“In a word, bad. Bad. Bad. Bad,” Fran Lebowitz says, getting more emphatic with every word in her assessment of American politics. “I cannot be the only person to have noticed this.” I imagine the über writer/cultural commentator/contrarian sitting in her New York City apartment as the afternoon light struggles to cut through her halo of smoke. A Democrat (“because I am a fine human being”), Lebowitz is just as cantankerously critical of President Obama’s flaws as she is Mitt Romney’s. She doesn’t care much for people who listen only to those with like opinions. Pay “actual attention” to what’s going on, she admonishes.
Our conversation is fast and furious. Afterward, I wish I wasn’t so entertained by the way she delivers her opinions. I instantly think of dozens of more topics: the Middle East, abortion laws, climate change (I should’ve asked about that right after her diatribe on secondhand smoke). Maybe I’ll get a second chance Oct. 17, when she co-hosts A State of the Union Conversation with political journalist Frank Rich at The Smith Center for the Performing Arts.
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The Oct. 3 presidential debate: “While I was watching it, I did something I’ve always made fun of other people for doing: I was sitting in my apartment by myself yelling at the television set, like some sports fan. I felt like jumping through the TV and telling Obama, “Move over, I’ve got it. I remember I’m a Democrat.” Mitt Romney acted like I imagined he would. Whether you’re interested in politics or not, most adults have seen someone act like Romney did in the debate: like a boss. That’s why he interrupted. But who wants a boss for president who has an exceptionally inhumane idea of the United States?”
Media pundits: “The main difference now in [the media’s coverage of politics] is the constant predictions. There are so many people predicting the future now that you’d think we are a nation of prophets.”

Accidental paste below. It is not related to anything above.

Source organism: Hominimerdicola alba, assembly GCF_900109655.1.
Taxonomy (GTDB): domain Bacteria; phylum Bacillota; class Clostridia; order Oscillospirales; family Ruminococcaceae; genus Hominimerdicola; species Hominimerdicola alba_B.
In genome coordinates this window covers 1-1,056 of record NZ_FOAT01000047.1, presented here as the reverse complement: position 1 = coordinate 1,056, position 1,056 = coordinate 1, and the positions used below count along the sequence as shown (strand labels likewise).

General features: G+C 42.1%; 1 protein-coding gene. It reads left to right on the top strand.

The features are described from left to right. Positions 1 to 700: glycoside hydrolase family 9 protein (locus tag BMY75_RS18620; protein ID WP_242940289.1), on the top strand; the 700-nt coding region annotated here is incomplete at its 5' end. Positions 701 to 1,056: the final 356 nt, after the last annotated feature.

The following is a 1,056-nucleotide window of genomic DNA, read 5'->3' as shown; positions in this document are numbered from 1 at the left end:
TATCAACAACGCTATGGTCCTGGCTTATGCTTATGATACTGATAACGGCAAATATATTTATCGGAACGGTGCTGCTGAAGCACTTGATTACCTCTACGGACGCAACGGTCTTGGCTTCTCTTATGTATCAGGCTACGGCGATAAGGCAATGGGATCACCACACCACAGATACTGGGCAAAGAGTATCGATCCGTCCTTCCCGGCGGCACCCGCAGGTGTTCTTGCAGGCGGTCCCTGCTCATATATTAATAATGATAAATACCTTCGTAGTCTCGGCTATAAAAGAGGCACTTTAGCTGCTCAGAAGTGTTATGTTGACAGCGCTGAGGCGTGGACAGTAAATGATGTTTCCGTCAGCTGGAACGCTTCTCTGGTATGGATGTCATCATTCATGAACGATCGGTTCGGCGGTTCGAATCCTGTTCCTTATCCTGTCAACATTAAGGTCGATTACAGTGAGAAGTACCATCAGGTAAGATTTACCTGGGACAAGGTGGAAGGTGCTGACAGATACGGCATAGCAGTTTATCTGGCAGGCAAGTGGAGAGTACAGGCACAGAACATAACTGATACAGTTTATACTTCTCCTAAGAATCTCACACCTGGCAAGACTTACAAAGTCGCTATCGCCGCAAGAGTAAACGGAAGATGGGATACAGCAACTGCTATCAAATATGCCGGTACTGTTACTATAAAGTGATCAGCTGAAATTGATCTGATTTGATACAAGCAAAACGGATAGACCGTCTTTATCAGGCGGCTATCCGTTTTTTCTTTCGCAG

Steve Wynn: “The last time I was in Las Vegas was maybe 15 years ago. I stayed at that hotel with the exploding volcano. I ended up having dinner with Steve Wynn. I spent the night trying to figure out those giant slot machines that are somehow connected to each other and pay millions. I wanted to know exactly when they’d pay. He wouldn’t tell me, of course.”
Gambling: “My interest in gambling isn’t really gambling. I know that you’re just throwing your money away. So I play roulette, because I can play a long time. My real interest is in observing my fellow man in the casino. I have to say the human being is not at his best in the casino.”
Smoking: “I still smoke one or two packs a day. There are many people affronted by the fact that I am still alive. Smoking freely is one of the things I’m looking forward to in Las Vegas. I certainly believe smoking is bad for you; I absolutely do not believe that secondhand smoke is dangerous. Now, I understand that [secondhand smoke] is annoying—I’m annoyed by tons of things myself, like aftershave—but that’s what being in public means. If you want to control your environment, stay home.”
Talent: “I know we’re not supposed to talk about talent anymore. We’re supposed to imagine that everything comes from a dream or hard work. Now, working very hard always helps. [But] to do your job really well, you have to have talent. If getting votes is your measure, then Mitt Romney is not talented. He’s being put forth, but he’s not really getting people to like him. Obama is talented, though not as talented as one would hope. Bill Clinton was talented, though I didn’t love him as president.”
How to stay young: “I have to say I pretty much haven’t changed my mind in my whole life. People say to me, ‘You look the same as you did 10 years ago,’ which of course I don’t. I say, ‘It’s just because I haven’t changed my mind at all.’”